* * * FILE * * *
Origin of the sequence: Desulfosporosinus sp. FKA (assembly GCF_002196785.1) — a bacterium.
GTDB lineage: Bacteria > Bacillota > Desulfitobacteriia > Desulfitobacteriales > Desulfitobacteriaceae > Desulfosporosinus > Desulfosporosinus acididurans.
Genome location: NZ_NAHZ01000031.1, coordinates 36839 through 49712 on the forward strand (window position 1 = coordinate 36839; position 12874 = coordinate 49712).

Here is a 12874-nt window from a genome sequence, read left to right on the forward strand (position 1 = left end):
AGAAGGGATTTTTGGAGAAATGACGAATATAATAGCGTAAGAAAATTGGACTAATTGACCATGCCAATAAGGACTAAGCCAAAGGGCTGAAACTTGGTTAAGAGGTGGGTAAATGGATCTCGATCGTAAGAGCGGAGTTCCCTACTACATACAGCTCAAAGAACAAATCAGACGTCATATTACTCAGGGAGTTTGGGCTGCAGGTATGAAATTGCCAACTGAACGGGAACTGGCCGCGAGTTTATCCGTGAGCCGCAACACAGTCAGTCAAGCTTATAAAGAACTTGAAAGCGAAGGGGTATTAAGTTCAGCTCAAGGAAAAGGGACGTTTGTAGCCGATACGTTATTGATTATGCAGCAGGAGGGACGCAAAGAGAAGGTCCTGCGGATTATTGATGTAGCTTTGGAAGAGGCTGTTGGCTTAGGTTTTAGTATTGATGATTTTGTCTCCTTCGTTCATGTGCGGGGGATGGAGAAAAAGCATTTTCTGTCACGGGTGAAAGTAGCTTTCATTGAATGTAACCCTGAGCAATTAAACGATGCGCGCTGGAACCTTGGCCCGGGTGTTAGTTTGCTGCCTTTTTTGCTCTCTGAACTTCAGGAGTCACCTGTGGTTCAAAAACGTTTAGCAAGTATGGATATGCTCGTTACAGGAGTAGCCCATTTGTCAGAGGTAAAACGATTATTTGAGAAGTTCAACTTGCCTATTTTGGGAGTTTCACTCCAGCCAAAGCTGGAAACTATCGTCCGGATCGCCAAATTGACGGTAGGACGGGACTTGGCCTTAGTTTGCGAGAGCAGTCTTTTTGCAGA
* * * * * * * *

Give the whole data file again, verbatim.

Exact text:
Origin of the sequence: Desulfosporosinus sp. FKA (assembly GCF_002196785.1) — a bacterium.
GTDB lineage: Bacteria > Bacillota > Desulfitobacteriia > Desulfitobacteriales > Desulfitobacteriaceae > Desulfosporosinus > Desulfosporosinus acididurans.
Genome location: NZ_NAHZ01000031.1, coordinates 36839 through 49712 on the forward strand (window position 1 = coordinate 36839; position 12874 = coordinate 49712).

Here is a 12874-nt window from a genome sequence, read left to right on the forward strand (position 1 = left end):
AGAAGGGATTTTTGGAGAAATGACGAATATAATAGCGTAAGAAAATTGGACTAATTGACCATGCCAATAAGGACTAAGCCAAAGGGCTGAAACTTGGTTAAGAGGTGGGTAAATGGATCTCGATCGTAAGAGCGGAGTTCCCTACTACATACAGCTCAAAGAACAAATCAGACGTCATATTACTCAGGGAGTTTGGGCTGCAGGTATGAAATTGCCAACTGAACGGGAACTGGCCGCGAGTTTATCCGTGAGCCGCAACACAGTCAGTCAAGCTTATAAAGAACTTGAAAGCGAAGGGGTATTAAGTTCAGCTCAAGGAAAAGGGACGTTTGTAGCCGATACGTTATTGATTATGCAGCAGGAGGGACGCAAAGAGAAGGTCCTGCGGATTATTGATGTAGCTTTGGAAGAGGCTGTTGGCTTAGGTTTTAGTATTGATGATTTTGTCTCCTTCGTTCATGTGCGGGGGATGGAGAAAAAGCATTTTCTGTCACGGGTGAAAGTAGCTTTCATTGAATGTAACCCTGAGCAATTAAACGATGCGCGCTGGAACCTTGGCCCGGGTGTTAGTTTGCTGCCTTTTTTGCTCTCTGAACTTCAGGAGTCACCTGTGGTTCAAAAACGTTTAGCAAGTATGGATATGCTCGTTACAGGAGTAGCCCATTTGTCAGAGGTAAAACGATTATTTGAGAAGTTCAACTTGCCTATTTTGGGAGTTTCACTCCAGCCAAAGCTGGAAACTATCGTCCGGATCGCCAAATTGACGGTAGGACGGGACTTGGCCTTAGTTTGCGAGAGCAGTCTTTTTGCAGA